The Mad Magician

by Kilian Melloy

EDGE Staff Reporter

Tuesday January 17, 2017

The Mad Magician

The 3D craze of the 1950s threw up some... well... interesting stuff, but also some noteworthy projects, among them the 1954 John Brahm-directed thriller "The Mad Magician," re-released now on a sparkling Blu-ray edition by Twilight Time.

The production transports us to a world of hansom cabs, elegant evening dress (lavish gowns for the ladies, tuxes for the men), newfangled technology like telephones and fingerprinting, and gorgeously composed back and white cinematography by Bert Glennon.

The high-concept story is similarly vibrant in its lurid excesses: Don Gallico (Vincent Price) is a brilliant inventor in the field of stage magic who has ambitions to forge his own career as an illusionist, only for his dreams to be dashed by a money-hungry boss, a ruthless competitor, and an ill-advised contract that requires him to surrender all of his ideas to his employer. It's the last straw: After all, his boss, a soulless leech of a man named Ross Ormond (Donald Randolph) has stolen everything else of value from Gallico, including his faithless ex-wife, Claire (Eva Gabor).

What good is a big buzz saw contraption or a miniature crematorium if they can't be used in one's own stage extravaganza? Gallic arrives at a splendid alternative: Revenge!

More or less a quickie haircut of 1953's "House of Wax" -- lifting the general plot, the producer, he screenwriter, and the star from that color hit -- this black and white chill-fest is fraught with horrors and laughs in equal measure. Of course, the laughs are often deliberate; this is, after all, a story about a badly-used employee taking gruesome vengeance, only for a meddling mystery novel writer (Lenita Lane) and a forward-thinking police officer (Patrick O'Neal) to start hounding him. Gallico's cool, methodical approach to his work is nothing if not stylish, which makes his eventual plunge into wild, laughing madness all the richer. For the most part, the film has aged well; we might find some of its conventions quaint (super-lifelike masks come into play, and the female characters, including one played by the lovely Mary Murphy, start screaming in helpless horror at the drop of a corpse), but it's easier to laugh with this movie than at it.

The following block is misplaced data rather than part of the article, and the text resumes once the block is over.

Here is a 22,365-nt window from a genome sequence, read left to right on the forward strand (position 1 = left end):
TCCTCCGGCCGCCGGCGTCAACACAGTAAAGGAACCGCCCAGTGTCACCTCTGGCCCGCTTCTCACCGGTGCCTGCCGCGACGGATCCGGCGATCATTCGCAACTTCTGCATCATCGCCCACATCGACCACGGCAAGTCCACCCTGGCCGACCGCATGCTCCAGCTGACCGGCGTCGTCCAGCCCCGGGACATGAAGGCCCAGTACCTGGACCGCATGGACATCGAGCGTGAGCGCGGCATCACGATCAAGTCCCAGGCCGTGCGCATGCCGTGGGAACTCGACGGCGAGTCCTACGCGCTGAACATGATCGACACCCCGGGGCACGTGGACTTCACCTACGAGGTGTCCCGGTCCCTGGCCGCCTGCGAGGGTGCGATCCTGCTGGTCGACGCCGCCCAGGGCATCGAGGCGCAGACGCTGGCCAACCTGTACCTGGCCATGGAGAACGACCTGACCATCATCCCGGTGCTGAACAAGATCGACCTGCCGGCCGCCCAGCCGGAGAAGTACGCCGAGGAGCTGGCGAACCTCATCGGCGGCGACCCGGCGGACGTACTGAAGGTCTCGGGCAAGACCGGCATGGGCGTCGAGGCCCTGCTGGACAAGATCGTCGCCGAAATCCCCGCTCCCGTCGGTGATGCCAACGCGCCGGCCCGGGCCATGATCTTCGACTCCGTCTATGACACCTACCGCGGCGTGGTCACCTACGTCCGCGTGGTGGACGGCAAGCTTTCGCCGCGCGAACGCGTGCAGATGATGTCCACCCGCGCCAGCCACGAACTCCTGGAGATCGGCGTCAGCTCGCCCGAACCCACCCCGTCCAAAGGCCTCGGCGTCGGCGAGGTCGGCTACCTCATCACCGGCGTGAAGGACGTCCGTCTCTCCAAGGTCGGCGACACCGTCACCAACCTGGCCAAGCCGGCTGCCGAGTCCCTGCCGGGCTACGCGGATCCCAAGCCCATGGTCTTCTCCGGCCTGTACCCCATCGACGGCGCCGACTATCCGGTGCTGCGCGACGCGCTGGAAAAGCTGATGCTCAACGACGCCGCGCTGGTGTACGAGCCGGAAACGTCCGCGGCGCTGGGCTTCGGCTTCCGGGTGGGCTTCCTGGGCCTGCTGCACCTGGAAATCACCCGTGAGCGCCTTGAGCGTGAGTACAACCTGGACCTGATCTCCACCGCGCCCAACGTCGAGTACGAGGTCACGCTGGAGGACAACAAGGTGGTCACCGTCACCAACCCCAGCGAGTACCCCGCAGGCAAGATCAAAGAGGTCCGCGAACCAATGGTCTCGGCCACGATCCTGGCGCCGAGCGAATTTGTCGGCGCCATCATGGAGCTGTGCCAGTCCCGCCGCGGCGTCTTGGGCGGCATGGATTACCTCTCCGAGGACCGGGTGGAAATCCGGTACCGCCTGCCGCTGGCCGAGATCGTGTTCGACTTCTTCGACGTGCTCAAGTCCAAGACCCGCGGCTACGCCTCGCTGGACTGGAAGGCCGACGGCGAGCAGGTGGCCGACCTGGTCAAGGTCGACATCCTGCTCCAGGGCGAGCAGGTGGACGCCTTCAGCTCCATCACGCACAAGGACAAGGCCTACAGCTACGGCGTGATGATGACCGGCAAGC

This release offers several spacial features of note, including two Three Stooges 3D shorts, "Pardon My Backfire" (hapless grease monkeys tangle with escaped convicts in their hazard-filled garage) and "Spooks!" (private detectives search for a missing girl in a mad scientist's secret lair, outfitted to mimic a haunted house). Unlike the feature attraction, the short films have grown dated, with even the 3D shots now looking clumsy and far too overt, and that's based on a viewing in the standard two dimensions.

Also featured: An isolated track for Arthur Lange and Emil Newman's score, a commentary track with Twilight Time regular David Del Valle and Steven Peros chatting about the athletic Vincent Price, the other talents behind the film, and various anecdotes from the production. Julie Kirgo, as usual, provides the liner notes, crafting an entertaining and informative essay.

I don't have the equipment for home 3D viewing, and have no idea how this Blu-ray is formatted to allow for it; there's no obvious selection for it on the home menu, and the disc plays like any standard 2D release, looking just great in a 1080 hi-def presentation, so don't give this title a miss based on the 3D gimmick.

"The Mad Magician"



Kilian Melloy serves as EDGE Media Network's Associate Arts Editor and Staff Contributor. His professional memberships include the National Lesbian & Gay Journalists Association, the Boston Online Film Critics Association, The Gay and Lesbian Entertainment Critics Association, and the Boston Theater Critics Association's Elliot Norton Awards Committee.